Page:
Tuesday, 10 July 2012

Critical Week: Moonshine boys

John Hillcoat's neo-Western led the charge for London-based critics with press screening of his Cannes hit Lawless, a 1930s bootlegging drama featuring screen-shredding performances from Tom Hardy, Guy Pearce and Gary Oldman, plus a decent turn from Shia LaBeouf and another meaty role for Jessica Chastain. We also finally caught up with Disney-Pixar's terrific new adventure Brave, featuring an unusually strong female protagonist and gorgeous Scottish landcapes. And we also saw Dax Shepard's energetic action rom-com Hit & Run, with he wrote and co-directed as well as starring alongside Kristen Bell, Bradley Cooper and Tom Arnold.

Less mainstream screenings included two genre-bending low-budget films: the emotionally potent British drama My Brother the Devil, and the intriguingly offbeat American rom-com Shut Up and Kiss Me. There were three docs: the astonishingly animated "untrue" story of Monty Python's Graham Chapman in A Liar's Autobiography, a more standard bio-doc from obviously family-approved sources in I Am Bruce Lee, and Chris Paine's intriguingly people-centric sequel Revenge of the Electric Car. Finally, I finally caught up with Luis Buñuel's surreal 1972 classic The Discreet Charm of the Bourgeoisie, which is not only pure genius, but looks great after a digital restoration for its 40th birthday.

This coming week we have Meryl Streep in Hope Springs, Maggie Gyllenhaal in Hysteria, Joseph Gordon-Levitt in Premium Rush, Dakota Fanning in Now Is Good, the British music-scene ensemble rom-com Turbulence and the year's most anticipated film, Chris Nolan's final Batman movie, The Dark Knight Rises.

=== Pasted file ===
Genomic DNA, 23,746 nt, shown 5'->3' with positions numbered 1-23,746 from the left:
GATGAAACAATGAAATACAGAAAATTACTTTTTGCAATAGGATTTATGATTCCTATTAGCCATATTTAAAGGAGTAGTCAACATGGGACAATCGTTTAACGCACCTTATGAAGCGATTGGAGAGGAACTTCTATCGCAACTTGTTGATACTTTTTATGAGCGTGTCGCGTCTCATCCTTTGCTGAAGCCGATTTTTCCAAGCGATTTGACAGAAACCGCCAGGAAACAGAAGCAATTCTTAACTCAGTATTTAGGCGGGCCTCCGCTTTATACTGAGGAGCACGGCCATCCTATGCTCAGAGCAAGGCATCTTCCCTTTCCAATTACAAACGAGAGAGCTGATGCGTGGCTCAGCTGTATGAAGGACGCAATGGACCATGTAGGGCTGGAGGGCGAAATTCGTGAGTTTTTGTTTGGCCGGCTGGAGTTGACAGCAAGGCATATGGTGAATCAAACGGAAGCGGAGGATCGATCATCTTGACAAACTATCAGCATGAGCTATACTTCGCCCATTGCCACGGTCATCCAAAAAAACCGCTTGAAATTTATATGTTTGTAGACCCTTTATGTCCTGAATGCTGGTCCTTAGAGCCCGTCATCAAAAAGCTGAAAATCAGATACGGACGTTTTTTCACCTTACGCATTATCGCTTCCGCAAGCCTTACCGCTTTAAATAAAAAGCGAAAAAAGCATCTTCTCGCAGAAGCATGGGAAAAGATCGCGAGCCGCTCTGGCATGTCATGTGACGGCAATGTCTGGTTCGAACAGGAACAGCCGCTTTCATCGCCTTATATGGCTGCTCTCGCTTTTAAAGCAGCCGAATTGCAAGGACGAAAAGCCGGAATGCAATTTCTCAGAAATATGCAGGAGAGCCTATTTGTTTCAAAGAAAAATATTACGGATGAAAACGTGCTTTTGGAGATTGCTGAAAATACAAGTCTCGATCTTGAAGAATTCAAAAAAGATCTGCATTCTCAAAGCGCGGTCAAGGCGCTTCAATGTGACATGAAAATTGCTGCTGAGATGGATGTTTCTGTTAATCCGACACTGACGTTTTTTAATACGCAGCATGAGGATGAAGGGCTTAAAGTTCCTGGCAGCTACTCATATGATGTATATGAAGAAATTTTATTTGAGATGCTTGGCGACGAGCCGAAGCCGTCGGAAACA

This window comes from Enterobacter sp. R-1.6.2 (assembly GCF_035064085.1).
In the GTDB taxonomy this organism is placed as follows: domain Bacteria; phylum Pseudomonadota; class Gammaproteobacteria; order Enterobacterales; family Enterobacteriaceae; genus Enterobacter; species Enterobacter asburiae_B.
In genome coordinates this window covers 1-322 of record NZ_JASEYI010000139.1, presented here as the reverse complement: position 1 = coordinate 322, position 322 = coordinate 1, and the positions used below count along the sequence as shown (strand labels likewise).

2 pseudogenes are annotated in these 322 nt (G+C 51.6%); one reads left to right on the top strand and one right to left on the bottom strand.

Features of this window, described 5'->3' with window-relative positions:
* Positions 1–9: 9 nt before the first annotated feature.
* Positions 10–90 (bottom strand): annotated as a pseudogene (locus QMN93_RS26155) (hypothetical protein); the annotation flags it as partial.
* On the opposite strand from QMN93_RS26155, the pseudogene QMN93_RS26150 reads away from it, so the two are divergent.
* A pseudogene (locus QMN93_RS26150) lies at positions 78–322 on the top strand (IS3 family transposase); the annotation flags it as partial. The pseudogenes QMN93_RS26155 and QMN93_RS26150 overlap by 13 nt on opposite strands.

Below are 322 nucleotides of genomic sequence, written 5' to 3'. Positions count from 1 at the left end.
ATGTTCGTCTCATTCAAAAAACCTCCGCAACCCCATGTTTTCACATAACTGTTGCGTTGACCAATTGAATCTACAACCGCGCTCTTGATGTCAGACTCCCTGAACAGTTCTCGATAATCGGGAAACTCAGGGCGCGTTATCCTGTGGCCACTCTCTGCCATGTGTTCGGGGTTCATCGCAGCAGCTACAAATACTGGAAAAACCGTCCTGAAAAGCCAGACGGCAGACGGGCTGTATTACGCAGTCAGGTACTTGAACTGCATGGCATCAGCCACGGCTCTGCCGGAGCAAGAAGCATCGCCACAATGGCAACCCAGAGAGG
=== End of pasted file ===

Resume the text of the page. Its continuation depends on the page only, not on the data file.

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S H A D O W S   O N   T H E   T U B E
I'm only watching three television shows at the moment... 

  • Episodes finished its second series with a bit of a wimper. This season wasn't nearly as sharp as the first, although it had its moments, and is still watchable thanks to engaging performances, mainly from Tamsin Grieg, Matt LeBlanc and a sometimes slightly too-clownish Stephen Mangan. If they return for a third series, let's hope the writing gets much edgier. And that they replace that awful opening title sequence.
  • True Blood is charging ahead in its fifth year, throwing as much madness at the screen as possible. The whole premise is a bit stale now, but it's still hugely entertaining thanks to the beautiful, often naked cast members. It's also becoming fun to try to guess which new supernatural being will be introduced next - this week's "fire demon" was pretty hilarious, in a grisly sort of way. And while we always knew they'd being back Russell, his reappearance draws a genuine chill of dread, which is rare for TV.
  • The Newsroom is typical Aaron Sorkin: smart dialog that's deeply overwritten but thoroughly enthralling. The show kind of cheats by being set a couple of years in the past, where it can merrily revise news-reporting history with the same kind of wish-fulfilment that The West Wing provided about the White House. While the backstage melodrama is kind of corny, the newscast scenes are genuinely thrilling. And this week's appearance from Jane Fonda was simply fantastic.

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